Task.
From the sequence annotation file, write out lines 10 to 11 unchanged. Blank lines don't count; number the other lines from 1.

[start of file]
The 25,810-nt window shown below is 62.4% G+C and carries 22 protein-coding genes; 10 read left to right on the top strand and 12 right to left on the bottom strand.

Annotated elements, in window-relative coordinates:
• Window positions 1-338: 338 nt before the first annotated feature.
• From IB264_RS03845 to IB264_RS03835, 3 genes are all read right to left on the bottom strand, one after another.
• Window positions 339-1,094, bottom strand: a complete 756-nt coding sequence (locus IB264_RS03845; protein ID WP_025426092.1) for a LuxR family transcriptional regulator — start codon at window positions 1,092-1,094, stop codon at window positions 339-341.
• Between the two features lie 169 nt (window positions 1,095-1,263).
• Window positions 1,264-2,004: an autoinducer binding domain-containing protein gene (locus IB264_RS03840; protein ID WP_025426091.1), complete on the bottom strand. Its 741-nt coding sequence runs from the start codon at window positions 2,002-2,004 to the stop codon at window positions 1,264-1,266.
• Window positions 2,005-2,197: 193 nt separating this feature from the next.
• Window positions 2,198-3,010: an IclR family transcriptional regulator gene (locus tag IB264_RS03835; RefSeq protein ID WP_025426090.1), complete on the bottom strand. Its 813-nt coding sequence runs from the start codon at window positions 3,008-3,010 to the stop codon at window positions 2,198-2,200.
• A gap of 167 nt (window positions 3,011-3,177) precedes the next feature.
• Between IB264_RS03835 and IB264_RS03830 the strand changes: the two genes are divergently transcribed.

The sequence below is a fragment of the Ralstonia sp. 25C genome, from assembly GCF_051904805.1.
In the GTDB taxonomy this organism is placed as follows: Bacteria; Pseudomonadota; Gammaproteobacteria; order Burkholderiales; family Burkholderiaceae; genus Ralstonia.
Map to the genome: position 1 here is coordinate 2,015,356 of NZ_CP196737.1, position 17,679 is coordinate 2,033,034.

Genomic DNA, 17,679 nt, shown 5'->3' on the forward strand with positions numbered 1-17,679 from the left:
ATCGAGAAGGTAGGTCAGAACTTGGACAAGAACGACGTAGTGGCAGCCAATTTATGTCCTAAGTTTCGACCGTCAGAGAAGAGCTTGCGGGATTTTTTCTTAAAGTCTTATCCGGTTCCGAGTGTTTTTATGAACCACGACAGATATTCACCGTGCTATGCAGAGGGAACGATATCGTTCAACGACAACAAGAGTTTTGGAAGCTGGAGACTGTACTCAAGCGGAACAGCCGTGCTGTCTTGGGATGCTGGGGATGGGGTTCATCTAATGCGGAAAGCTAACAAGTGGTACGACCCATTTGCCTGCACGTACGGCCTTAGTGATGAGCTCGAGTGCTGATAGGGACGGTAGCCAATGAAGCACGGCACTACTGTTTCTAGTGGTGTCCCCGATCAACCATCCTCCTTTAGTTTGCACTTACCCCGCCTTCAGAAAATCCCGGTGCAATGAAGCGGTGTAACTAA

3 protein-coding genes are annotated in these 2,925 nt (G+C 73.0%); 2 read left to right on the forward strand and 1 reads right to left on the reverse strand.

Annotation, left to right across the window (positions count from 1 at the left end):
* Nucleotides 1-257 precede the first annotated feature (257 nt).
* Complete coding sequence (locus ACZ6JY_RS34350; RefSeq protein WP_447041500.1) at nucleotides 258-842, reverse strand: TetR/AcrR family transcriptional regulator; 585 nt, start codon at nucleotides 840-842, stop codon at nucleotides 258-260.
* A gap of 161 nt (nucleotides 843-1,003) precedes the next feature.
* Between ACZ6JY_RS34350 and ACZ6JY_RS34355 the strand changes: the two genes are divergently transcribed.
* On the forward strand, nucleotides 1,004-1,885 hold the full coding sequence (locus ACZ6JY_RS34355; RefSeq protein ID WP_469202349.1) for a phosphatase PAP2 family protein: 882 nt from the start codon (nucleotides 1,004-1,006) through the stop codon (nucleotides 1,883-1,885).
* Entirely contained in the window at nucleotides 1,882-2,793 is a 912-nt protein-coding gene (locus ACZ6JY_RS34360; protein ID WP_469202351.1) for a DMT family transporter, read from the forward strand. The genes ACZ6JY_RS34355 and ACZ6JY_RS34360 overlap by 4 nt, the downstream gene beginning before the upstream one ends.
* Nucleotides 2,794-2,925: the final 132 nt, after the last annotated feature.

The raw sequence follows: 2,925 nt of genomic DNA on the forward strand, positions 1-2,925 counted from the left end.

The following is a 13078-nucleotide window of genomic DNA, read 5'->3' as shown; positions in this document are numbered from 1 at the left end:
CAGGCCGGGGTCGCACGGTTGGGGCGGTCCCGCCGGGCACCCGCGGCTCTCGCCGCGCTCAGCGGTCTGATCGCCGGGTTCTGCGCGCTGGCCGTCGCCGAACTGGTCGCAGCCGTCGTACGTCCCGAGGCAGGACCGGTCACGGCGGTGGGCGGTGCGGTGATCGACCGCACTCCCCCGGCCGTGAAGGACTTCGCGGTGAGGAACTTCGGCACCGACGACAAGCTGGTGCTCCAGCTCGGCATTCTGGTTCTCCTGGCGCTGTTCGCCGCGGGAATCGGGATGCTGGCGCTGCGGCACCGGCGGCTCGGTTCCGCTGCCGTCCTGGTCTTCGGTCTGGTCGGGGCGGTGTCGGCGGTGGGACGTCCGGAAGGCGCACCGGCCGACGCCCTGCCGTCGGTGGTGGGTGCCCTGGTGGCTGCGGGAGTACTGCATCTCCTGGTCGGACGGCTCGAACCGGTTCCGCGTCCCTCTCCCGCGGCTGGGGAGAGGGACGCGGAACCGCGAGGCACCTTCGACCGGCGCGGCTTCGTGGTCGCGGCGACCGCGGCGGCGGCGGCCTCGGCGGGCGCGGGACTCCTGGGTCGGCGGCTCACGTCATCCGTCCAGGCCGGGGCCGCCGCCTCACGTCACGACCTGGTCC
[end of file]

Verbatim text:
• A gap of 167 nt (window positions 3,011-3,177) precedes the next feature.
• Between IB264_RS03835 and IB264_RS03830 the strand changes: the two genes are divergently transcribed.